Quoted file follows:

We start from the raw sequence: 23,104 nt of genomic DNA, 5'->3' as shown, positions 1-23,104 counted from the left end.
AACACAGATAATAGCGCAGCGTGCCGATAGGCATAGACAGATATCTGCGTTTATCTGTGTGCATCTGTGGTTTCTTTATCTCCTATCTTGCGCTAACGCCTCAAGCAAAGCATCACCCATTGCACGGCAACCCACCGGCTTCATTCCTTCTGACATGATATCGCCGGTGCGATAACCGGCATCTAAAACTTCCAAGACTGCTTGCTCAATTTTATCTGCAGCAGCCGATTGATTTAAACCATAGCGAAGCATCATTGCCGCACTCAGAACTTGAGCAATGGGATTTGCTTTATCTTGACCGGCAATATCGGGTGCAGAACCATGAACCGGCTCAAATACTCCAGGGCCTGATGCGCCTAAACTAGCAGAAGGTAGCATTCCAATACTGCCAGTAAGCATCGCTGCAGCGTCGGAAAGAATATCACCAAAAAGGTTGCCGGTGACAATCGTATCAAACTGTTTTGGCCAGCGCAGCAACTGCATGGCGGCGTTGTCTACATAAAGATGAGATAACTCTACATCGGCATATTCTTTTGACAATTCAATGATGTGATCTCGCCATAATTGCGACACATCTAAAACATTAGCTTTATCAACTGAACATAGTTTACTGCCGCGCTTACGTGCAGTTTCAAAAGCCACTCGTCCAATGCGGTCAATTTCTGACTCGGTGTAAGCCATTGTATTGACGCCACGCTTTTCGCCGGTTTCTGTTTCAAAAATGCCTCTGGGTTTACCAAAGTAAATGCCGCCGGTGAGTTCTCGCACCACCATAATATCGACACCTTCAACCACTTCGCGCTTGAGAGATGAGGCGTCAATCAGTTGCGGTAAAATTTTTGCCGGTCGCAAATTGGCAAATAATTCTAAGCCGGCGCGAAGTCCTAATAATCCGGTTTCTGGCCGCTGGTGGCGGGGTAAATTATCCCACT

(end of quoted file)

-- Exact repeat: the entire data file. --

We start from the raw sequence: 23,104 nt of genomic DNA, 5'->3' as shown, positions 1-23,104 counted from the left end.
AACACAGATAATAGCGCAGCGTGCCGATAGGCATAGACAGATATCTGCGTTTATCTGTGTGCATCTGTGGTTTCTTTATCTCCTATCTTGCGCTAACGCCTCAAGCAAAGCATCACCCATTGCACGGCAACCCACCGGCTTCATTCCTTCTGACATGATATCGCCGGTGCGATAACCGGCATCTAAAACTTCCAAGACTGCTTGCTCAATTTTATCTGCAGCAGCCGATTGATTTAAACCATAGCGAAGCATCATTGCCGCACTCAGAACTTGAGCAATGGGATTTGCTTTATCTTGACCGGCAATATCGGGTGCAGAACCATGAACCGGCTCAAATACTCCAGGGCCTGATGCGCCTAAACTAGCAGAAGGTAGCATTCCAATACTGCCAGTAAGCATCGCTGCAGCGTCGGAAAGAATATCACCAAAAAGGTTGCCGGTGACAATCGTATCAAACTGTTTTGGCCAGCGCAGCAACTGCATGGCGGCGTTGTCTACATAAAGATGAGATAACTCTACATCGGCATATTCTTTTGACAATTCAATGATGTGATCTCGCCATAATTGCGACACATCTAAAACATTAGCTTTATCAACTGAACATAGTTTACTGCCGCGCTTACGTGCAGTTTCAAAAGCCACTCGTCCAATGCGGTCAATTTCTGACTCGGTGTAAGCCATTGTATTGACGCCACGCTTTTCGCCGGTTTCTGTTTCAAAAATGCCTCTGGGTTTACCAAAGTAAATGCCGCCGGTGAGTTCTCGCACCACCATAATATCGACACCTTCAACCACTTCGCGCTTGAGAGATGAGGCGTCAATCAGTTGCGGTAAAATTTTTGCCGGTCGCAAATTGGCAAATAATTCTAAGCCGGCGCGAAGTCCTAATAATCCGGTTTCTGGCCGCTGGTGGCGGGGTAAATTATCCCACT